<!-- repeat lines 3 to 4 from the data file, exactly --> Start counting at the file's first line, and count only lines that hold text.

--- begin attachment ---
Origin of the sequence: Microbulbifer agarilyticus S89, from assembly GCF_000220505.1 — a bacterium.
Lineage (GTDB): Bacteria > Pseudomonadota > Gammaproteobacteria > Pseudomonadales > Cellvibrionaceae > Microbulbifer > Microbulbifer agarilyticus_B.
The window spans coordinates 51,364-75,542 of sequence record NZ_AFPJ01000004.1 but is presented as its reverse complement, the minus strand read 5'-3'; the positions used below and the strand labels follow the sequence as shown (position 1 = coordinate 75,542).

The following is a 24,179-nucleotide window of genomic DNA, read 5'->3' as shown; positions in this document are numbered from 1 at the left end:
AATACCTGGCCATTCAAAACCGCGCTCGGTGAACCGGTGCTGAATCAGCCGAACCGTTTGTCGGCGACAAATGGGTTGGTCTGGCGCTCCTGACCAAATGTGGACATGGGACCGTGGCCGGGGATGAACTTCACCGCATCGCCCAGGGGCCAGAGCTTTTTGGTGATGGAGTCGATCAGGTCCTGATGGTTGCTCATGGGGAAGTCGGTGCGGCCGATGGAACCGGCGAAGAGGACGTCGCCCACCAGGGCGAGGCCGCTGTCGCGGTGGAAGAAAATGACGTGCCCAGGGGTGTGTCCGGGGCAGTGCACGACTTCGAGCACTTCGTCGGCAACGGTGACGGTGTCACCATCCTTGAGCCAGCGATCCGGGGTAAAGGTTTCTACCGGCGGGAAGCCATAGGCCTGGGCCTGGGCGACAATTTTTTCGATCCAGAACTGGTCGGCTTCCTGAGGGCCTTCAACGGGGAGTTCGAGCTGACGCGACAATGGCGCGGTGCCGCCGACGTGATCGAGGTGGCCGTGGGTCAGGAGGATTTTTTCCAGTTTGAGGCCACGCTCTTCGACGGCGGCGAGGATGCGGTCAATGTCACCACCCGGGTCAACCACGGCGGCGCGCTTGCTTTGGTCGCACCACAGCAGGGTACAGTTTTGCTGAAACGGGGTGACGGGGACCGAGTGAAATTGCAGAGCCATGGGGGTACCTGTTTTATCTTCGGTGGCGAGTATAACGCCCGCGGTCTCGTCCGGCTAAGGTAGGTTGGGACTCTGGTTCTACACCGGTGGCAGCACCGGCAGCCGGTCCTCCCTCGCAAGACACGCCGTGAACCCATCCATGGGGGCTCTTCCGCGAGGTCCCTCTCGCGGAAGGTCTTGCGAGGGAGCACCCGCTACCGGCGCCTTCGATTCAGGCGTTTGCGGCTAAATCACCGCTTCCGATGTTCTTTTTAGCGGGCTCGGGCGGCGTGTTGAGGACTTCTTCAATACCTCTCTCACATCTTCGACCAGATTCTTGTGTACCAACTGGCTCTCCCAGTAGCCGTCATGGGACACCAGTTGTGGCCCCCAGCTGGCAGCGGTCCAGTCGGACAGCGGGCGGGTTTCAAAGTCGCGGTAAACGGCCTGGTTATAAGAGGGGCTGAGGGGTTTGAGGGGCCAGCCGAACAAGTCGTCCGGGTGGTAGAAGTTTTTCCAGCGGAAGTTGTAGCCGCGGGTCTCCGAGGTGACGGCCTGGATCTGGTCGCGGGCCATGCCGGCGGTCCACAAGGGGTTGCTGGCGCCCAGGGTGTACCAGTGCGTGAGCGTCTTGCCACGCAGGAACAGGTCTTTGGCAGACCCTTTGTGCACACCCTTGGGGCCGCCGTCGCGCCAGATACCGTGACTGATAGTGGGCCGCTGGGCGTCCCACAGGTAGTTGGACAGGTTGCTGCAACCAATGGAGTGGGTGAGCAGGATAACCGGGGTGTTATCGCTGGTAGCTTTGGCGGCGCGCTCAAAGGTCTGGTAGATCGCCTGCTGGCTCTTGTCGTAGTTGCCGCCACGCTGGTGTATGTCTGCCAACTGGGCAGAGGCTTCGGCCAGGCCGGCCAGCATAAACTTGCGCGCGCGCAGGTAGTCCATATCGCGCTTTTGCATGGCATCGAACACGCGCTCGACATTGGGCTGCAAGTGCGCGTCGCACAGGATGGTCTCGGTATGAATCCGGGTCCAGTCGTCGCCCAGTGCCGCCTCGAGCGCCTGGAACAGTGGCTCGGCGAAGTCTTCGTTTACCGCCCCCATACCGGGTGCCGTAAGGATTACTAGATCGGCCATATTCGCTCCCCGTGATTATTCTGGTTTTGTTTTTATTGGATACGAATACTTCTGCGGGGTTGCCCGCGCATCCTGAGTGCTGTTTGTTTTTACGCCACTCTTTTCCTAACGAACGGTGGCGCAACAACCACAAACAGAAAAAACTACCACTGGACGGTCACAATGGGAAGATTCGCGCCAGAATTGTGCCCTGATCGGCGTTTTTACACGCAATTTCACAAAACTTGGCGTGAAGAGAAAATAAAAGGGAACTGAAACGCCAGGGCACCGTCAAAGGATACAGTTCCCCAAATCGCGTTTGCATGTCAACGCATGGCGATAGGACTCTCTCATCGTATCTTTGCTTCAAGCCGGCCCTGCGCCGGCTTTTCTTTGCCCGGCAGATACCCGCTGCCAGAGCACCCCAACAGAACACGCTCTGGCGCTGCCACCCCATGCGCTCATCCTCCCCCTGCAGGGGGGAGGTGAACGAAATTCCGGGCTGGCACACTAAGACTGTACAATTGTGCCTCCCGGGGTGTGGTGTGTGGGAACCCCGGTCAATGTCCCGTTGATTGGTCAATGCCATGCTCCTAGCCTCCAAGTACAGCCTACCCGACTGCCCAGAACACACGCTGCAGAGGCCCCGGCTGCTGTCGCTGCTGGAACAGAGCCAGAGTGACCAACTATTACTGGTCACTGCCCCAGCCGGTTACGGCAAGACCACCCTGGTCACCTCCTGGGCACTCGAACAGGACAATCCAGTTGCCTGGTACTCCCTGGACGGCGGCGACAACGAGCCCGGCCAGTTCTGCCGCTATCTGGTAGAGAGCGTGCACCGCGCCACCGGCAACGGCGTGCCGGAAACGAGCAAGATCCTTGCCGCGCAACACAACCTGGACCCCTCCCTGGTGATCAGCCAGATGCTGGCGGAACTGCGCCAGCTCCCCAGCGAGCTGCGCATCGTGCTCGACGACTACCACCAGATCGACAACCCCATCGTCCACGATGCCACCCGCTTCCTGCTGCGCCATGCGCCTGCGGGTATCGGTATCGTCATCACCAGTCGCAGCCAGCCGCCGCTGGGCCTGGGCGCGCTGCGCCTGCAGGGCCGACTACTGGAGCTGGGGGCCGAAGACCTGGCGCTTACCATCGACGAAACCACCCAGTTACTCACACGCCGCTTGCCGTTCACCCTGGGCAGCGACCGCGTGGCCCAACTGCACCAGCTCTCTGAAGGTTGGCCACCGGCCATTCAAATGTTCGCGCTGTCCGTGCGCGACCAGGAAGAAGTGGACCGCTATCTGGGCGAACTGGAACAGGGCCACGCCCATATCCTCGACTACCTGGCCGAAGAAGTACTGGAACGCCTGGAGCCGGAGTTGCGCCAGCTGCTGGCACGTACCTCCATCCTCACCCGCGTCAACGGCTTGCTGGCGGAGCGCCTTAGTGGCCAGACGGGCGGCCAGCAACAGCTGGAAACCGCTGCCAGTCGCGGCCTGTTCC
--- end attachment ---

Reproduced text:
The window spans coordinates 51,364-75,542 of sequence record NZ_AFPJ01000004.1 but is presented as its reverse complement, the minus strand read 5'-3'; the positions used below and the strand labels follow the sequence as shown (position 1 = coordinate 75,542).

The following is a 24,179-nucleotide window of genomic DNA, read 5'->3' as shown; positions in this document are numbered from 1 at the left end: